Clarity and survival in the zhuangzi

Asian Philosophy 11 (1):33 – 40 (2001)
This paper is an analysis of the term ming ('clarity, 'illumination') in the Inner Chapters of the Zhuangzi. I show that though ming does involve the realization of the fundamental unity of opposites, the realization of this unity does not force the Zhuangzi to endorse a 'radical relativist' stance on morality, since the perspective of the Sage through ming is shown to be a privileged perspective. Overall, the Zhuangzi does not endorse any normative stance on morality. Rather, it endorses a way of life that will ensure one's own personal survival and the survival of this fundamental unity of opposites. The stories of the useless tree in Chapter 4, the skillful cook in Chapter 3, and the death of Hundun in Chapter 7 serve as examples for my interpretation.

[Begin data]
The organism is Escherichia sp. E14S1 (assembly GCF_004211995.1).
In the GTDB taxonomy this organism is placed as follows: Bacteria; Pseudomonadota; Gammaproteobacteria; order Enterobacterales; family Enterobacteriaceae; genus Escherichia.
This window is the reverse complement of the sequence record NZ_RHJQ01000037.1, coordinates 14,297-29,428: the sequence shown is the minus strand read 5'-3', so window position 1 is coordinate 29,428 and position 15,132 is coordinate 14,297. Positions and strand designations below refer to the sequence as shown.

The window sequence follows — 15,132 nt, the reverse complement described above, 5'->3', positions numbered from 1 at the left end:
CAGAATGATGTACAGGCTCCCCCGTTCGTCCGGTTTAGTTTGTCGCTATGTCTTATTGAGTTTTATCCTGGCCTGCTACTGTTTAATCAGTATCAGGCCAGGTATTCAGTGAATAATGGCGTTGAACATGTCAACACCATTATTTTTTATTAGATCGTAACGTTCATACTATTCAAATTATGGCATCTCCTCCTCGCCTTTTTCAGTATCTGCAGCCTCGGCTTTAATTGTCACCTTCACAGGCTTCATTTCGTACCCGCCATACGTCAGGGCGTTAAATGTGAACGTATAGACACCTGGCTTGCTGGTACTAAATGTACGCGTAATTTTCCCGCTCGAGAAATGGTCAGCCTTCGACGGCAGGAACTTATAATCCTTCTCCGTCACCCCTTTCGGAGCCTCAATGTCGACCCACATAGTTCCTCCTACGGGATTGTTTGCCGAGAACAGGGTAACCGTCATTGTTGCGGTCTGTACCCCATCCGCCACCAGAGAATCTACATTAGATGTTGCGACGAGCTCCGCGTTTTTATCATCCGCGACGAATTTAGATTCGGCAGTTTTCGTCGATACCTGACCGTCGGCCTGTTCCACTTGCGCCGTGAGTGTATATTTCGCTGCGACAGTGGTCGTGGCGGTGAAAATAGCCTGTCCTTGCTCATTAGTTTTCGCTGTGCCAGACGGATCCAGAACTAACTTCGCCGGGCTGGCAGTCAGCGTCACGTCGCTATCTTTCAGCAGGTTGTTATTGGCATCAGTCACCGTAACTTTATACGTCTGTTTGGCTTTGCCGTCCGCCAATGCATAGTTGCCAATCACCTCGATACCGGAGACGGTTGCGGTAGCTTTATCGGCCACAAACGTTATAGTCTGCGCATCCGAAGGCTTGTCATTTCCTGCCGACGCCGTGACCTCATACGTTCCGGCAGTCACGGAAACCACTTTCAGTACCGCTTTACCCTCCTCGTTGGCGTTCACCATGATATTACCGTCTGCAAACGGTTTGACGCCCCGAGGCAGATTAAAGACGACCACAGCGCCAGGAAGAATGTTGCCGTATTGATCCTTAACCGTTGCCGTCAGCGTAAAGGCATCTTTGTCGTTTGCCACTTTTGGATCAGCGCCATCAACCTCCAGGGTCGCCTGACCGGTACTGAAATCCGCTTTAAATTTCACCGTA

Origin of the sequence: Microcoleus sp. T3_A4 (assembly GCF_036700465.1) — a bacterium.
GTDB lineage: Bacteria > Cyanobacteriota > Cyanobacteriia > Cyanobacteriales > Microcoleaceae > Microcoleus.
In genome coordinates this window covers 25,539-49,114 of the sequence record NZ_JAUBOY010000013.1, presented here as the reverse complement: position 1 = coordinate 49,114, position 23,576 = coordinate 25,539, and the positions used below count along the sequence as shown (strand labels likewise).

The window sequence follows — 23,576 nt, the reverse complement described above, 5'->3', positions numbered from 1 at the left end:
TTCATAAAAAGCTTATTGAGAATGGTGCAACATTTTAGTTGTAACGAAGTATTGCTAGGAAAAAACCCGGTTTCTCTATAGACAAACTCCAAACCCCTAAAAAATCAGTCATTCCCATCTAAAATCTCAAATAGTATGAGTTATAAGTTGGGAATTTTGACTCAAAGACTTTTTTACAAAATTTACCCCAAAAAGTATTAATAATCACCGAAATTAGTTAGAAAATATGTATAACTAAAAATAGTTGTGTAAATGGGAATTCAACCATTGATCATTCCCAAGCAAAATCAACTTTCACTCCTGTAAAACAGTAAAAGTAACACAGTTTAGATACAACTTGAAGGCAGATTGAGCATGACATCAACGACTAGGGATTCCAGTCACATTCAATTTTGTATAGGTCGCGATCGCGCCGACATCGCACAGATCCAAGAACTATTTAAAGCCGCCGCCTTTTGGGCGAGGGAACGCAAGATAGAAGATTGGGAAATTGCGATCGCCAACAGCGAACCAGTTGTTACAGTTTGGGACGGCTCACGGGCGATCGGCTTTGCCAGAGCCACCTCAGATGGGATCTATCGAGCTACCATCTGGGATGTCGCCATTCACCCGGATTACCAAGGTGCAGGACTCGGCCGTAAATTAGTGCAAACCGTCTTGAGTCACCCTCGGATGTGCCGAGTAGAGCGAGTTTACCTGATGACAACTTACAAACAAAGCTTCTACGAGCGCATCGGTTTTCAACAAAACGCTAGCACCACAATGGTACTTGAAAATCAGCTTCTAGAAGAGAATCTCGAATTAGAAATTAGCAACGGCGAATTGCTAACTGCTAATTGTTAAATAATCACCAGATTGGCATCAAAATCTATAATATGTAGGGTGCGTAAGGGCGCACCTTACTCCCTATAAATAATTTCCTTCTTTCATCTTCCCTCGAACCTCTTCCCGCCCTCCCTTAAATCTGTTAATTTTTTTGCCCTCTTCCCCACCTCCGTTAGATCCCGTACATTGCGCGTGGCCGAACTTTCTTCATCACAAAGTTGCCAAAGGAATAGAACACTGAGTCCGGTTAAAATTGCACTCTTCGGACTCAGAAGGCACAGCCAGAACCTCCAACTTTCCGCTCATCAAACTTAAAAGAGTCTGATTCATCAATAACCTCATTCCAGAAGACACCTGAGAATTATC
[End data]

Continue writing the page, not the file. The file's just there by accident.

Keywords No keywords specified (fix it)
Categories (categorize this paper)
DOI 10.1080/09552360125041
 Save to my reading list
Follow the author(s)
My bibliography
Export citation
Find it on Scholar
Edit this record
Mark as duplicate
Revision history Request removal from index
Download options
PhilPapers Archive

Upload a copy of this paper     Check publisher's policy on self-archival     Papers currently archived: 23,664
External links
Setup an account with your affiliations in order to access resources via your University's proxy server
Configure custom proxy (use this if your affiliation does not provide a proxy)
Through your library
References found in this work BETA

No references found.

Add more references

Citations of this work BETA

Add more citations

Similar books and articles

Monthly downloads

Added to index


Total downloads

11 ( #380,552 of 1,902,964 )

Recent downloads (6 months)

2 ( #324,600 of 1,902,964 )

How can I increase my downloads?

My notes
Sign in to use this feature

Start a new thread
There  are no threads in this forum
Nothing in this forum yet.